Common name: Japanese knotweed
Synonyms: Reynoutria japonica, Polygonum cuspidatum
Plant type: Herbaceous
Life cycle: Perennial
Code of conduct: Annex I (consensus list)
Invasive status (ISEIA protocol): Black list
Main ornemental function: Mixed border • Cover ground
This factsheet is common for 3 Fallopia species listed as invasive : Fallopia japonica, F. sachalinensis, F. x bohemica. F. japonica is one of the most common invasive knotweeds, recognizable with leaves flattened at the base. Herbaceous perennial with robust, erect stems with distinct nodes like bamboo, up to 4 m tall and an extensive system of rhizomes. These rhizomes can be 15-20 m long and can penetrate to 3 - 7 m deep in the soil. White flowers.
High vegetative multiplication capacities. Strong aptitudes of lateral expansion by rhizomes: rhizomes can spread up to 1 m/year. Small rhizomes fragments of a few grammes can regenerate the whole plant. Rhizome fragments can be dispersed over long distances through rivers or soil transports. Stems fragments can also regenerate the plant, specially from the nodes. The plant grows fastly. Human-transported soil contaminated with rhizomes is the major dispersal vector. Sexual reproduction may also occurs, but is less frequent. In Belgium, seedlings of knotweeds are rarely observed in nature.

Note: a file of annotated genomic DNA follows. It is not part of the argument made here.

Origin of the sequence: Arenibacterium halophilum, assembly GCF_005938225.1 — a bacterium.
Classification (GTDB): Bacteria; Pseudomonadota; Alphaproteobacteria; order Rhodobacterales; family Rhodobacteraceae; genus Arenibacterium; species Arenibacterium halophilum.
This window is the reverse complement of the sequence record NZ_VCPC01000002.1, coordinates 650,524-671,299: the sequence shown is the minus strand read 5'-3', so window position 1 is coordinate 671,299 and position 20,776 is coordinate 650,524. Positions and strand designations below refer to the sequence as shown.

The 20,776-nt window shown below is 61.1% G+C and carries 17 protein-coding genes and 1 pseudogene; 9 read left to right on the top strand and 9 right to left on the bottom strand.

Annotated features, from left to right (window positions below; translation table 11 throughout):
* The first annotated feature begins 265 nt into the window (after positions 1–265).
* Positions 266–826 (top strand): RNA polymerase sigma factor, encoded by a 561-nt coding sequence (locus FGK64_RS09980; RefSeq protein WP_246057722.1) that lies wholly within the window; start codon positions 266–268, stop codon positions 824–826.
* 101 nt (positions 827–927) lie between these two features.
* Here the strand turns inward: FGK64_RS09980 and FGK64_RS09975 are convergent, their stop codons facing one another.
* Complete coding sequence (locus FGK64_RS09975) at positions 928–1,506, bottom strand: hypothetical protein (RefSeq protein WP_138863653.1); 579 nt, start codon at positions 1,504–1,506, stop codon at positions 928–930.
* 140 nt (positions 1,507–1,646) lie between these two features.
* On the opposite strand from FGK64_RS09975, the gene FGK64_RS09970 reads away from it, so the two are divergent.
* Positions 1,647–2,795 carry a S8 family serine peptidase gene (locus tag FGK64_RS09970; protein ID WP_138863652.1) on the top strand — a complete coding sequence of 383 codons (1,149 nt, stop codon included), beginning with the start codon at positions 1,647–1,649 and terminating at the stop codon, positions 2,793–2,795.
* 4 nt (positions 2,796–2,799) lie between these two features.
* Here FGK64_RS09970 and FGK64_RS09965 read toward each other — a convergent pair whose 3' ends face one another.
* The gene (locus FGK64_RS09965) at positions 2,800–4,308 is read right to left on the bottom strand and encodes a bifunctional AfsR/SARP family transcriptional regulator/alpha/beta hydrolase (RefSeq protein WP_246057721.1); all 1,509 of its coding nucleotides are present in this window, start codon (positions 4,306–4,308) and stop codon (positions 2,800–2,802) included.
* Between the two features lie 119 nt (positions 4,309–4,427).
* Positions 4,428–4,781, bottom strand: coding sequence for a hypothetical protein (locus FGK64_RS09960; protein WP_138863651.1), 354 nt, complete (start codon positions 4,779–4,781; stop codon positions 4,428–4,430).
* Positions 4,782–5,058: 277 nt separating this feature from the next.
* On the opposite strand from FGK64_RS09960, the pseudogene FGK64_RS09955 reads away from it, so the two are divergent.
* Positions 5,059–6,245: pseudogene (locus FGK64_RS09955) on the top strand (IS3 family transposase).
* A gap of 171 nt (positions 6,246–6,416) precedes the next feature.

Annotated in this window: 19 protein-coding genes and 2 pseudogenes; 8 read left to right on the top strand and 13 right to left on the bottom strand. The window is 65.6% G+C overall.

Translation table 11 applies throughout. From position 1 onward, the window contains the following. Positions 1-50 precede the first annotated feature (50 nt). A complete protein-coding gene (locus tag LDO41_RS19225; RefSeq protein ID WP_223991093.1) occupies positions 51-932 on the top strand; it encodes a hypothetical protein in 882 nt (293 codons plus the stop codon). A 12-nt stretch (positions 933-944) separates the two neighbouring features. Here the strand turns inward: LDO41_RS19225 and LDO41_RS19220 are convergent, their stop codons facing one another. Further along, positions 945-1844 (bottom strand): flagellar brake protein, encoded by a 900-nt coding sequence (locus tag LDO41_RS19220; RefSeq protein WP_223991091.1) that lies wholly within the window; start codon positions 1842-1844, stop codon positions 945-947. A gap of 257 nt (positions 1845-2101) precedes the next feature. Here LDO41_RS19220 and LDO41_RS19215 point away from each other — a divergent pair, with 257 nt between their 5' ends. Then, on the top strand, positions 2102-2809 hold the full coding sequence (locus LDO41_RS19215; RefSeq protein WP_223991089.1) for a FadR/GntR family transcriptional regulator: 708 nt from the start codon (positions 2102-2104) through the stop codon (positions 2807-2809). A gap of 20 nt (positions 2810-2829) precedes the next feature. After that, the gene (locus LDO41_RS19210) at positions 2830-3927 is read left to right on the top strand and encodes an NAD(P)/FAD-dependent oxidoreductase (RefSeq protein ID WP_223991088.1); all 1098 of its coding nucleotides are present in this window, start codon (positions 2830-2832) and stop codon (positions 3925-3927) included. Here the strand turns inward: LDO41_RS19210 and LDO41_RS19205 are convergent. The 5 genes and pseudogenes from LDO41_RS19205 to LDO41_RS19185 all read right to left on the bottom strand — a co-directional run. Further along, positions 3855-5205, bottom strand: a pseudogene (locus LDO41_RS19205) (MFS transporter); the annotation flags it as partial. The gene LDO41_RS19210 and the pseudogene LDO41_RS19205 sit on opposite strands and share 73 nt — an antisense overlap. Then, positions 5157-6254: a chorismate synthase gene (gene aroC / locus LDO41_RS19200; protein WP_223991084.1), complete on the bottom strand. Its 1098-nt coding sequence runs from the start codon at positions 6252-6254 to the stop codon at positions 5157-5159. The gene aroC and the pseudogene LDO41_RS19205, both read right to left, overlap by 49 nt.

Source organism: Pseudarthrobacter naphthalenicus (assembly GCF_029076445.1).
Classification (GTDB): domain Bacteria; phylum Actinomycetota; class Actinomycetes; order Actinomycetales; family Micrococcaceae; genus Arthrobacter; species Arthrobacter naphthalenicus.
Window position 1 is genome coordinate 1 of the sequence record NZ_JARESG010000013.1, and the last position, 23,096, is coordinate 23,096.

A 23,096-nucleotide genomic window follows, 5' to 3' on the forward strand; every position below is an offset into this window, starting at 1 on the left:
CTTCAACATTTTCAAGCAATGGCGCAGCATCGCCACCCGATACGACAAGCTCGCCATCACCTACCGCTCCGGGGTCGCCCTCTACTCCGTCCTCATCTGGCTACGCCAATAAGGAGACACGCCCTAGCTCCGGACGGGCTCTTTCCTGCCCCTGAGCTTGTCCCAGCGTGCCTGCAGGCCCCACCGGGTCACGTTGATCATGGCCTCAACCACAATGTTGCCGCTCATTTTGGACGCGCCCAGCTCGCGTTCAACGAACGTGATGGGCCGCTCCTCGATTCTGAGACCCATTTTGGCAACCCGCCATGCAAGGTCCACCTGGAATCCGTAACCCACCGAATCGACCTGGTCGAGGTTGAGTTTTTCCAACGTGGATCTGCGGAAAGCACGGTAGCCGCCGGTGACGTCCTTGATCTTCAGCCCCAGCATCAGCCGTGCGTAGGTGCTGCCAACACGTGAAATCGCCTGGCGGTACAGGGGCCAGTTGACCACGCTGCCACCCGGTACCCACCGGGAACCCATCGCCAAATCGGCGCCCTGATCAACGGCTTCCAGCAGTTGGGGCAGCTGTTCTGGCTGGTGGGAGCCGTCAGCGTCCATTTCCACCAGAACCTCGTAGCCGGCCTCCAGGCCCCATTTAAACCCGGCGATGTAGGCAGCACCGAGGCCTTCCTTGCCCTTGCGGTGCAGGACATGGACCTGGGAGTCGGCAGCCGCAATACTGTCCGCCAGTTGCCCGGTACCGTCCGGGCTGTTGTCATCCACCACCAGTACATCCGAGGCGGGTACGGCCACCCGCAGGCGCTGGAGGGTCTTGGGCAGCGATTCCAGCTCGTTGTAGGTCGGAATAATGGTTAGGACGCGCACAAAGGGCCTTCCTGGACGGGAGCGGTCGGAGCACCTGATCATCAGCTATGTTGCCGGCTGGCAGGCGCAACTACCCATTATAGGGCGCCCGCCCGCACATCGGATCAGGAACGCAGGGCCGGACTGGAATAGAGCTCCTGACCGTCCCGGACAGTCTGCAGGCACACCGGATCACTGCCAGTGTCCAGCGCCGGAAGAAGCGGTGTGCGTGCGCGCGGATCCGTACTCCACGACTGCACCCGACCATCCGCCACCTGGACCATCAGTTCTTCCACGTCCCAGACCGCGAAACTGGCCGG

Fallopia species can grow in a wide array of habitats, with a preference for wet, nitrogen-rich soils e.g. river banks and alluvial zones. Also frequenlty found along railways and roads.
Species classified A3 in Belgium. Knotweeds are recognized as aggressive invaders throughout Western, Central and Northern Europe. Fallopia japonica is classified as one of the 100 worst invasive plants in Europe. This plant forms very dense populations which outcompete native vegetation, reduce species richness and modify soil properties. Fallopia species produce allelopathic substances which inhibit the growth of native species. Soil nutrient cycling is also modified in invaded areas. Due to its high growing rate and vegetative multiplication capacities, management of Fallopia populations is very difficult. Stands of knotweed along rivers encourage bank erosion. Prolific rhizome and shoot growth can damage infrastructures like foundations, walls, etc For more information about this species, click here
Do not plant, do not buy this species.
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